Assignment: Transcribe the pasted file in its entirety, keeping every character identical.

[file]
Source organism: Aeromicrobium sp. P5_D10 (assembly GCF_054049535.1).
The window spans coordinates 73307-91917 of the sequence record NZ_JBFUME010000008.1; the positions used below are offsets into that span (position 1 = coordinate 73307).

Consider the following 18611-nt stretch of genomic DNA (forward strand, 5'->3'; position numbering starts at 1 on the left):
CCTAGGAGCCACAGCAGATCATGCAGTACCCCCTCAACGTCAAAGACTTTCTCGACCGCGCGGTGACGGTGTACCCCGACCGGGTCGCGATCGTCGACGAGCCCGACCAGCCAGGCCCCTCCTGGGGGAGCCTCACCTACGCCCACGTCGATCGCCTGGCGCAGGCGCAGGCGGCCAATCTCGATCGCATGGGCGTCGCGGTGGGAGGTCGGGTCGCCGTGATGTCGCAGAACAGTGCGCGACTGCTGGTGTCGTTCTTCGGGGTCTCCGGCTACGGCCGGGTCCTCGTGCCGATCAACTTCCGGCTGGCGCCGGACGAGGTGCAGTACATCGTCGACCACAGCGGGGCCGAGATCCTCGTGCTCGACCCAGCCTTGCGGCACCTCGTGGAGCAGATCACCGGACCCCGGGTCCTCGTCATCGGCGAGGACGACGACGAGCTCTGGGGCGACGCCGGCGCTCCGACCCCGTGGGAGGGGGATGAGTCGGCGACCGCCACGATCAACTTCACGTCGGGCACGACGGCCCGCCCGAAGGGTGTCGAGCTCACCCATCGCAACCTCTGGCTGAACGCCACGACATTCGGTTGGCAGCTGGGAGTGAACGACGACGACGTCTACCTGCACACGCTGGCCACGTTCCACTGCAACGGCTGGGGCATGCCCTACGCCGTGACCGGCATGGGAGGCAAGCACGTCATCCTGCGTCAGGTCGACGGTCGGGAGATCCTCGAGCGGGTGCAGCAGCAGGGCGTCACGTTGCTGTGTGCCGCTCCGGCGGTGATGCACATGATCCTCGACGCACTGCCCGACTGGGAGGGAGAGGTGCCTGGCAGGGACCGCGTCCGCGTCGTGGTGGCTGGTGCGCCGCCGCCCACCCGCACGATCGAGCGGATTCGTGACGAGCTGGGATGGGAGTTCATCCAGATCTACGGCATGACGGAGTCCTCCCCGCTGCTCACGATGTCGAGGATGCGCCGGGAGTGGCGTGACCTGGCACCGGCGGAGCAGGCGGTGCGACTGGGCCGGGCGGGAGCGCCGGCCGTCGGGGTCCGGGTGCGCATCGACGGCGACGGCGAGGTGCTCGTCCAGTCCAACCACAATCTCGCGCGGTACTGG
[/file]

Source organism: Aeromicrobium sp. P5_D10 (assembly GCF_054049535.1).
The window spans coordinates 73307-91917 of the sequence record NZ_JBFUME010000008.1; the positions used below are offsets into that span (position 1 = coordinate 73307).

Consider the following 18611-nt stretch of genomic DNA (forward strand, 5'->3'; position numbering starts at 1 on the left):
CCTAGGAGCCACAGCAGATCATGCAGTACCCCCTCAACGTCAAAGACTTTCTCGACCGCGCGGTGACGGTGTACCCCGACCGGGTCGCGATCGTCGACGAGCCCGACCAGCCAGGCCCCTCCTGGGGGAGCCTCACCTACGCCCACGTCGATCGCCTGGCGCAGGCGCAGGCGGCCAATCTCGATCGCATGGGCGTCGCGGTGGGAGGTCGGGTCGCCGTGATGTCGCAGAACAGTGCGCGACTGCTGGTGTCGTTCTTCGGGGTCTCCGGCTACGGCCGGGTCCTCGTGCCGATCAACTTCCGGCTGGCGCCGGACGAGGTGCAGTACATCGTCGACCACAGCGGGGCCGAGATCCTCGTGCTCGACCCAGCCTTGCGGCACCTCGTGGAGCAGATCACCGGACCCCGGGTCCTCGTCATCGGCGAGGACGACGACGAGCTCTGGGGCGACGCCGGCGCTCCGACCCCGTGGGAGGGGGATGAGTCGGCGACCGCCACGATCAACTTCACGTCGGGCACGACGGCCCGCCCGAAGGGTGTCGAGCTCACCCATCGCAACCTCTGGCTGAACGCCACGACATTCGGTTGGCAGCTGGGAGTGAACGACGACGACGTCTACCTGCACACGCTGGCCACGTTCCACTGCAACGGCTGGGGCATGCCCTACGCCGTGACCGGCATGGGAGGCAAGCACGTCATCCTGCGTCAGGTCGACGGTCGGGAGATCCTCGAGCGGGTGCAGCAGCAGGGCGTCACGTTGCTGTGTGCCGCTCCGGCGGTGATGCACATGATCCTCGACGCACTGCCCGACTGGGAGGGAGAGGTGCCTGGCAGGGACCGCGTCCGCGTCGTGGTGGCTGGTGCGCCGCCGCCCACCCGCACGATCGAGCGGATTCGTGACGAGCTGGGATGGGAGTTCATCCAGATCTACGGCATGACGGAGTCCTCCCCGCTGCTCACGATGTCGAGGATGCGCCGGGAGTGGCGTGACCTGGCACCGGCGGAGCAGGCGGTGCGACTGGGCCGGGCGGGAGCGCCGGCCGTCGGGGTCCGGGTGCGCATCGACGGCGACGGCGAGGTGCTCGTCCAGTCCAACCACAATCTCGCGCGGTACTGG